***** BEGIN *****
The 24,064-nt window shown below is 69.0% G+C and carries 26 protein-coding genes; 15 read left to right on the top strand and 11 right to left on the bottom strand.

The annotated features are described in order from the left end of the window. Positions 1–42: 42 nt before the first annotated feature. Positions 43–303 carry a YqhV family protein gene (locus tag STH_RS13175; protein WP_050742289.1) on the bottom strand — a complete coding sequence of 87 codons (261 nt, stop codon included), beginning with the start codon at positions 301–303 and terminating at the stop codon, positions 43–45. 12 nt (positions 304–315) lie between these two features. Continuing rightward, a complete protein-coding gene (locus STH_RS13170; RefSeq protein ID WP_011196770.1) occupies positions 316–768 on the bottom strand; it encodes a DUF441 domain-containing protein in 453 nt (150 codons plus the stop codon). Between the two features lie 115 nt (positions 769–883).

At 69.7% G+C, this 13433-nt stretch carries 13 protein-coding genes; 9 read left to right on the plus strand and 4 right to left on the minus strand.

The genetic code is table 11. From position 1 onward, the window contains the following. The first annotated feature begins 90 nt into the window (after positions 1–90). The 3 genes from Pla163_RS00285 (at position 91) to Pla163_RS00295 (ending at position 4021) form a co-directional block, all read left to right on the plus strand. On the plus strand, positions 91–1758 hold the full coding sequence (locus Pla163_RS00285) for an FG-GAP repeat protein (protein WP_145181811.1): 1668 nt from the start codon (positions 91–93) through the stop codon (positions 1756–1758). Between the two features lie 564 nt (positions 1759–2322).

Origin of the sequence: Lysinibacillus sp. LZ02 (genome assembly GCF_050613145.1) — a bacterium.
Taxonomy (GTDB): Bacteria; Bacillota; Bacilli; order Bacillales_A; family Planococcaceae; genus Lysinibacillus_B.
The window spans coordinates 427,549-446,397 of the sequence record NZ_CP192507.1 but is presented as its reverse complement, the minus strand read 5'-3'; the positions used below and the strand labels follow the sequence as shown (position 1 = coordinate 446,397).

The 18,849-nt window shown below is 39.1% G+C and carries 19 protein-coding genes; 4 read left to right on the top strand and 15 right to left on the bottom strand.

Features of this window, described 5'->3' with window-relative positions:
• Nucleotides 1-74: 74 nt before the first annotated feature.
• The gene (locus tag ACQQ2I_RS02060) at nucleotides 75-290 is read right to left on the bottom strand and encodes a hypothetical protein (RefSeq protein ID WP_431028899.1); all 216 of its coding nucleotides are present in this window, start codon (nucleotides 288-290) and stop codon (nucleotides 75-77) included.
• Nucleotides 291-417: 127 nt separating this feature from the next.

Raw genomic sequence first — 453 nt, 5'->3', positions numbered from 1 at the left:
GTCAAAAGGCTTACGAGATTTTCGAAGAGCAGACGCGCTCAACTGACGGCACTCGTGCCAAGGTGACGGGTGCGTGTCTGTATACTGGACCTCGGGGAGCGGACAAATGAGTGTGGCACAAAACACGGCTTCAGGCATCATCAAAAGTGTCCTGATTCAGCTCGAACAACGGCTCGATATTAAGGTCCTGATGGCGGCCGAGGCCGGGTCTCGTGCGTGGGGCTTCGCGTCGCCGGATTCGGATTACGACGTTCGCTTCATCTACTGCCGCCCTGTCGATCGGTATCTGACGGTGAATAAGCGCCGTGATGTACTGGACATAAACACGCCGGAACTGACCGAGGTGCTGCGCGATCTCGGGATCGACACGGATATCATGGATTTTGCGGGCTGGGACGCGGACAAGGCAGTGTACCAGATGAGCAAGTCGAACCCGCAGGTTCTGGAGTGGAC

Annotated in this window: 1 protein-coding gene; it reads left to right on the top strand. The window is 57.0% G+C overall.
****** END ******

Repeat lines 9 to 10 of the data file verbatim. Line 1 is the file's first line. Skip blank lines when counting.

Features of this window, described 5'->3' with window-relative positions:
• Nucleotides 1-74: 74 nt before the first annotated feature.